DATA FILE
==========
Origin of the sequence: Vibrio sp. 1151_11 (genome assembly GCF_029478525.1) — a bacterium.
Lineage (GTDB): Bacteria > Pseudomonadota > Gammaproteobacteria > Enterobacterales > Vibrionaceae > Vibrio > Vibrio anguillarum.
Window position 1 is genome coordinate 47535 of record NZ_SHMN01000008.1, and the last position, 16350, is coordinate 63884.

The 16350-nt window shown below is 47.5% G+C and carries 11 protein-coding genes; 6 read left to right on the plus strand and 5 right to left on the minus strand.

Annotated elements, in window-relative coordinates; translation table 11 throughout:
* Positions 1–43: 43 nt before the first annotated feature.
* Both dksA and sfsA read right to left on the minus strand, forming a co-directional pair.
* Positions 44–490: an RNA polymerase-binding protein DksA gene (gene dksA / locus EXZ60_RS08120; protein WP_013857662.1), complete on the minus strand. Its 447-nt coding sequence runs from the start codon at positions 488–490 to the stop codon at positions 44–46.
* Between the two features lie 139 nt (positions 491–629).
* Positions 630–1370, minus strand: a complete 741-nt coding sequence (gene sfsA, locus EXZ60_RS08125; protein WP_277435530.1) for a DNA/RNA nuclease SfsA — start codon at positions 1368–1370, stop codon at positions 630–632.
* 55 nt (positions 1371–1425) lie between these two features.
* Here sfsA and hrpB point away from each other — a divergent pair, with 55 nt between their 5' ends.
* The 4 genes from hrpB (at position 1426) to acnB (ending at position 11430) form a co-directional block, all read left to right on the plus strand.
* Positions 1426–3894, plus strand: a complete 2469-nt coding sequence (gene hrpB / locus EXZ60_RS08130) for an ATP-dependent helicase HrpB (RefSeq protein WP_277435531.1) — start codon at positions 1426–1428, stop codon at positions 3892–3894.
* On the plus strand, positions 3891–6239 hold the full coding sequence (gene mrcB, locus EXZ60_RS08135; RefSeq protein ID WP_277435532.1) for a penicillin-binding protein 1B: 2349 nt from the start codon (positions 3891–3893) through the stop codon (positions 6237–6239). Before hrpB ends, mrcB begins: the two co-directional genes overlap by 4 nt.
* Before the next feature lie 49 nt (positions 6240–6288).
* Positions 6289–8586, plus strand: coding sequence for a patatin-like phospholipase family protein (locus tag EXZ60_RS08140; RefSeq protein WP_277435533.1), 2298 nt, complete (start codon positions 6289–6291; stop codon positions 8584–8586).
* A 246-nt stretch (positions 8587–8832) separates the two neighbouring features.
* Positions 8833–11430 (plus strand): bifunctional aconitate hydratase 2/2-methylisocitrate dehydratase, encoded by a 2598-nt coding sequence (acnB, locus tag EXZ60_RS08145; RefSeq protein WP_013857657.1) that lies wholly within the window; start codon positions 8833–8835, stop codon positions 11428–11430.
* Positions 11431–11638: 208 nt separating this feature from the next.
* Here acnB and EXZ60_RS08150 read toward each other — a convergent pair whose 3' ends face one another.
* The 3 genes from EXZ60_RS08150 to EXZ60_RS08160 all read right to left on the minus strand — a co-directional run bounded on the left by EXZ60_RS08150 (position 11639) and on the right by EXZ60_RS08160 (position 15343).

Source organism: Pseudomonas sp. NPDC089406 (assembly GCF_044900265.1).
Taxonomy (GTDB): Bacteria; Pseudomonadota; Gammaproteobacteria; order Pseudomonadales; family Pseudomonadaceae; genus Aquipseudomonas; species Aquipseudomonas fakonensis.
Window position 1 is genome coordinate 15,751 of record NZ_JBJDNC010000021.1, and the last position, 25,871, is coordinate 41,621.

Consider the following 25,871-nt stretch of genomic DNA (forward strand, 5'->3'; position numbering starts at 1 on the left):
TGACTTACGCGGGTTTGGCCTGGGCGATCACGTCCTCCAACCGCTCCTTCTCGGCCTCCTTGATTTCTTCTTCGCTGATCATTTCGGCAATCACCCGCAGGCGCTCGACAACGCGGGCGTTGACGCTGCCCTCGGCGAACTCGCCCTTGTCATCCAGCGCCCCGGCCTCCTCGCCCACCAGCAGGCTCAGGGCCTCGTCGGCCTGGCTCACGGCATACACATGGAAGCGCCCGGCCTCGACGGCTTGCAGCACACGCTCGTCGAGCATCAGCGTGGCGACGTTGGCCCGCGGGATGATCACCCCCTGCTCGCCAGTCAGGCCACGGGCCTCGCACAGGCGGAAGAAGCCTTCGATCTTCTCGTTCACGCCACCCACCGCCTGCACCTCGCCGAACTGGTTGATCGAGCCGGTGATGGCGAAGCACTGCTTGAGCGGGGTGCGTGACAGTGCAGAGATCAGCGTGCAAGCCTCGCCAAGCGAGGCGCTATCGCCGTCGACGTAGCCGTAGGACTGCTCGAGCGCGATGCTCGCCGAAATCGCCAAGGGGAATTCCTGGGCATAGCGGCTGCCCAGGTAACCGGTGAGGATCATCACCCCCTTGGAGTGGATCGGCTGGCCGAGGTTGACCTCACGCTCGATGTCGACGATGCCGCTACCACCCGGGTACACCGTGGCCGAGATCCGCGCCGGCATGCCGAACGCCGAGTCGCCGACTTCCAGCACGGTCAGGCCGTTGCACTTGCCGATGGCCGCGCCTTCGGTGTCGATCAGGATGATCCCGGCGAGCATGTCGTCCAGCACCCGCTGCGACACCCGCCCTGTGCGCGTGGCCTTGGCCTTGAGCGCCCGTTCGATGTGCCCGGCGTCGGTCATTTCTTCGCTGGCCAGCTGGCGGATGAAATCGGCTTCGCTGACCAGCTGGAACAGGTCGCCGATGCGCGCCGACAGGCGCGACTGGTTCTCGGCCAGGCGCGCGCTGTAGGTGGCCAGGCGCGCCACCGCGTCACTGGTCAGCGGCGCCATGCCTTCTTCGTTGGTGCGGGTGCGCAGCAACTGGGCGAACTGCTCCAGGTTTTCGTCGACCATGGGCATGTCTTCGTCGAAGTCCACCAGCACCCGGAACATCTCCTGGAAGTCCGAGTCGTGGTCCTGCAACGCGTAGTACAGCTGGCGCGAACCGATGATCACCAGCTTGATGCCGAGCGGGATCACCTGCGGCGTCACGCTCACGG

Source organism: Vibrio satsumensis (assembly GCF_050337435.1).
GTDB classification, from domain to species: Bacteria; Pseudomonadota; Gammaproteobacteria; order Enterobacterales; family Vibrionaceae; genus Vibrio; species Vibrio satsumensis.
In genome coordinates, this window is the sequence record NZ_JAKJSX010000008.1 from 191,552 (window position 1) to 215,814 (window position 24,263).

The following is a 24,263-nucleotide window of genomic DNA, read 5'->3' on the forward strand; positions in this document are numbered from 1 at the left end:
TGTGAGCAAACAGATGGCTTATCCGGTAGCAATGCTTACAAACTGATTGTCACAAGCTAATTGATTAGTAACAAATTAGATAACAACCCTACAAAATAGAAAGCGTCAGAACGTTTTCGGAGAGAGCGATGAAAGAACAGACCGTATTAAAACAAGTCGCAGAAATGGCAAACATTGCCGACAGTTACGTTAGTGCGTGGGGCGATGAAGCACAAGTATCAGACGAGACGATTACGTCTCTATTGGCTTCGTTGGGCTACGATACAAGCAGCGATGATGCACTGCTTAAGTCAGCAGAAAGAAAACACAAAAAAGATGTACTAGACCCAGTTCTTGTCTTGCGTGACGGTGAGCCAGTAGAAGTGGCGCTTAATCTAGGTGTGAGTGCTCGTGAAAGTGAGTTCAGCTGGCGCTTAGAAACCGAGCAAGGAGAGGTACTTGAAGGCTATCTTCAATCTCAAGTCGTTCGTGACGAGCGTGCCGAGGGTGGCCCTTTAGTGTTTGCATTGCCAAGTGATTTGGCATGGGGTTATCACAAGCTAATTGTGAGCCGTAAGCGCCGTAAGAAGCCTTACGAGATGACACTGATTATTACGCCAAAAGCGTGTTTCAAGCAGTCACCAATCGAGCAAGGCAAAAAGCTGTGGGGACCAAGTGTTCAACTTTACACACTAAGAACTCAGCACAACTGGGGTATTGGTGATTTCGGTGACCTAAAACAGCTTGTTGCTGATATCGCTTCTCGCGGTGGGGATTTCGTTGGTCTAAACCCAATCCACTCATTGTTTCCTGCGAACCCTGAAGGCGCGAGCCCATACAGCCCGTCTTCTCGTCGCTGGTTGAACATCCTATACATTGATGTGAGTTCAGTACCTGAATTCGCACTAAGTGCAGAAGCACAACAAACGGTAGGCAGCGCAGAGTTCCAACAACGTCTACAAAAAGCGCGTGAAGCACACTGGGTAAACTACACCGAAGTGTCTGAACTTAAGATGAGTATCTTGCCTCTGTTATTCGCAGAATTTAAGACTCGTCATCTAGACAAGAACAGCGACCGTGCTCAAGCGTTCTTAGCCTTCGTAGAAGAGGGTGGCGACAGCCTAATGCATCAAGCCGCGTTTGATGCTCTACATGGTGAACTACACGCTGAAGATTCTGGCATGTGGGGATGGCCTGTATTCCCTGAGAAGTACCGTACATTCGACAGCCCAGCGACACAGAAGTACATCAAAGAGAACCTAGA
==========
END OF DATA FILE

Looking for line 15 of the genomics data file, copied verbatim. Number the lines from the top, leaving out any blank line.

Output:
* On the plus strand, positions 3891–6239 hold the full coding sequence (gene mrcB, locus EXZ60_RS08135; RefSeq protein ID WP_277435532.1) for a penicillin-binding protein 1B: 2349 nt from the start codon (positions 3891–3893) through the stop codon (positions 6237–6239). Before hrpB ends, mrcB begins: the two co-directional genes overlap by 4 nt.